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Anal adenocarcinoma complicating chronic Crohn's disease.

Papaconstantinou I, Mantzos DS, Kondi-Pafiti A, Koutroubakis IE - Int J Surg Case Rep (2015)

Bottom Line: Constant mucosal regeneration occurring within a fistula seems to be the predominant pathogenetic mechanism, while immunosuppressants and anti-TNF agents may also contribute to the malignant transformation.Albeit a rare complication, clinicians should maintain a high degree of vigilance about the possible development of adenocarcinoma in patients with long-standing perianal Crohn's disease.Thus, these patients should be kept under regular surveillance with examination under anaesthesia and biopsies or curettage of the tracts.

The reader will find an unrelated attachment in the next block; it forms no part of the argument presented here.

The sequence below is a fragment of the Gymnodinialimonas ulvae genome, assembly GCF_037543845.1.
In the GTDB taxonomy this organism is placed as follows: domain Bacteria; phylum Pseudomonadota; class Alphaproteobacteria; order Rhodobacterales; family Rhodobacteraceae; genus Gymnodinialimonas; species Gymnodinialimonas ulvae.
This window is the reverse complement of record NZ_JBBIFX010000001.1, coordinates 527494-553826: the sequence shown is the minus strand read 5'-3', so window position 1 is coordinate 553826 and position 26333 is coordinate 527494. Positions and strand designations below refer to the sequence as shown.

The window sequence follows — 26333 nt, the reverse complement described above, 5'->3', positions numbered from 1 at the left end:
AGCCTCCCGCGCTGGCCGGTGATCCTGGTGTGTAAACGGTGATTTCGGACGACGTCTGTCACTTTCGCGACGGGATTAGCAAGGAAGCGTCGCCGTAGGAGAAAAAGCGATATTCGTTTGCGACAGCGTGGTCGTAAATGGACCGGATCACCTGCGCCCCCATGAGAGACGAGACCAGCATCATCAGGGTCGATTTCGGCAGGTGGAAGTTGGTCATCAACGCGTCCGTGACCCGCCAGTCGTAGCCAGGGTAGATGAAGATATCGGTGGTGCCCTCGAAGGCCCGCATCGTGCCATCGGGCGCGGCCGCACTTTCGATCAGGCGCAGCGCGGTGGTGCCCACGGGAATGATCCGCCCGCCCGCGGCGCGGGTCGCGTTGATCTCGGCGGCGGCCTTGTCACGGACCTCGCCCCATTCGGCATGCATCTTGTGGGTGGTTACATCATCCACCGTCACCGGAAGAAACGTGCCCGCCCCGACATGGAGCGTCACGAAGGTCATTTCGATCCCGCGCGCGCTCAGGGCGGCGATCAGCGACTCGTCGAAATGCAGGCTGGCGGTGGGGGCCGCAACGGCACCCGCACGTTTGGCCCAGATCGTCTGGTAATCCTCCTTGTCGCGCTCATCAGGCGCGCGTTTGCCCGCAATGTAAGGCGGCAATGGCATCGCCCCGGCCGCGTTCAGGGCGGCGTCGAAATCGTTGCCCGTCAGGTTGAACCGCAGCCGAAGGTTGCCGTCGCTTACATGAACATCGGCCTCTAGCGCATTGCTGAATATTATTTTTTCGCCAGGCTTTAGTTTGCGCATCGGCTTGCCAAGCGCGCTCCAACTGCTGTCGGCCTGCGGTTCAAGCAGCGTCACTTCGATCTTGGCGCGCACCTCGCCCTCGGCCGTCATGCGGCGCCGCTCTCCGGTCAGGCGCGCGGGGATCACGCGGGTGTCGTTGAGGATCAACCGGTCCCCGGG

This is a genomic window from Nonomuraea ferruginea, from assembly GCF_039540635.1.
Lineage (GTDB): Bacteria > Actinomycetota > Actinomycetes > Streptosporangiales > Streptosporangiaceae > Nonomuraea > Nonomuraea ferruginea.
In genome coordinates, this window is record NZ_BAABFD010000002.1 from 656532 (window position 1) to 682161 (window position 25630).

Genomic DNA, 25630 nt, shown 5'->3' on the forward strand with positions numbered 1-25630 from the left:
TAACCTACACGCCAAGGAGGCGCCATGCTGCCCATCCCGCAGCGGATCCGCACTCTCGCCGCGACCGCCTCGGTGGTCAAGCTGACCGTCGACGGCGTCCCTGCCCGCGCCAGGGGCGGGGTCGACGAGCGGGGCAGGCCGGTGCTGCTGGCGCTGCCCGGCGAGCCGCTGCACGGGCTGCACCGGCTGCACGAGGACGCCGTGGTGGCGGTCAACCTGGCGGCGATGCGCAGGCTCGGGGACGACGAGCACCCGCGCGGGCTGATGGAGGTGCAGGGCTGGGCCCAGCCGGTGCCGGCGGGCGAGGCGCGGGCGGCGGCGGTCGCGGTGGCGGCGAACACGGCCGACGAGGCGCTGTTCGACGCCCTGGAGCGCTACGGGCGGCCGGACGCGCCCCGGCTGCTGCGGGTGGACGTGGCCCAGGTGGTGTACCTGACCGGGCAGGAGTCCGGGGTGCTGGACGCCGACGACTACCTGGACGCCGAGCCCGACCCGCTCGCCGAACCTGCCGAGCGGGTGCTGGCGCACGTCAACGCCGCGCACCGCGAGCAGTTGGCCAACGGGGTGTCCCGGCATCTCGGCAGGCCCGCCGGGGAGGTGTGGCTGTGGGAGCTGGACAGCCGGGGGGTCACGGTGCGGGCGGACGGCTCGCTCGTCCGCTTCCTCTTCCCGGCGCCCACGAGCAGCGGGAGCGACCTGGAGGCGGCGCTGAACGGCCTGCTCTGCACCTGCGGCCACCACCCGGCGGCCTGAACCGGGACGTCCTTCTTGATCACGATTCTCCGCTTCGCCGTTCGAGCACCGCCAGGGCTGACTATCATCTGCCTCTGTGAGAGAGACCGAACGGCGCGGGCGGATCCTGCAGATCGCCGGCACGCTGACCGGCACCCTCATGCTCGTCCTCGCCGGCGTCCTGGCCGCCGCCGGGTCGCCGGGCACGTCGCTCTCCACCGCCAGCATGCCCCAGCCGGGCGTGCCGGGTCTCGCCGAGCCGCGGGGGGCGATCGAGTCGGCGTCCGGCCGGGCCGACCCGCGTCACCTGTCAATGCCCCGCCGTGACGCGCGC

View Article: PubMed Central - PubMed

Affiliation: 2nd Department of Surgery, Aretaieion Hospital, Medical School, University of Athens, 76 V. Sofias Avenue, 11528, Athens, Greece. Electronic address: johnpapacon@hotmail.com.

No MeSH data available.


Related in: MedlinePlus

MRI of adenocarcinoma developing within fistulous tracts (high signal intensity on T2-weighted image).
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fig0010: MRI of adenocarcinoma developing within fistulous tracts (high signal intensity on T2-weighted image).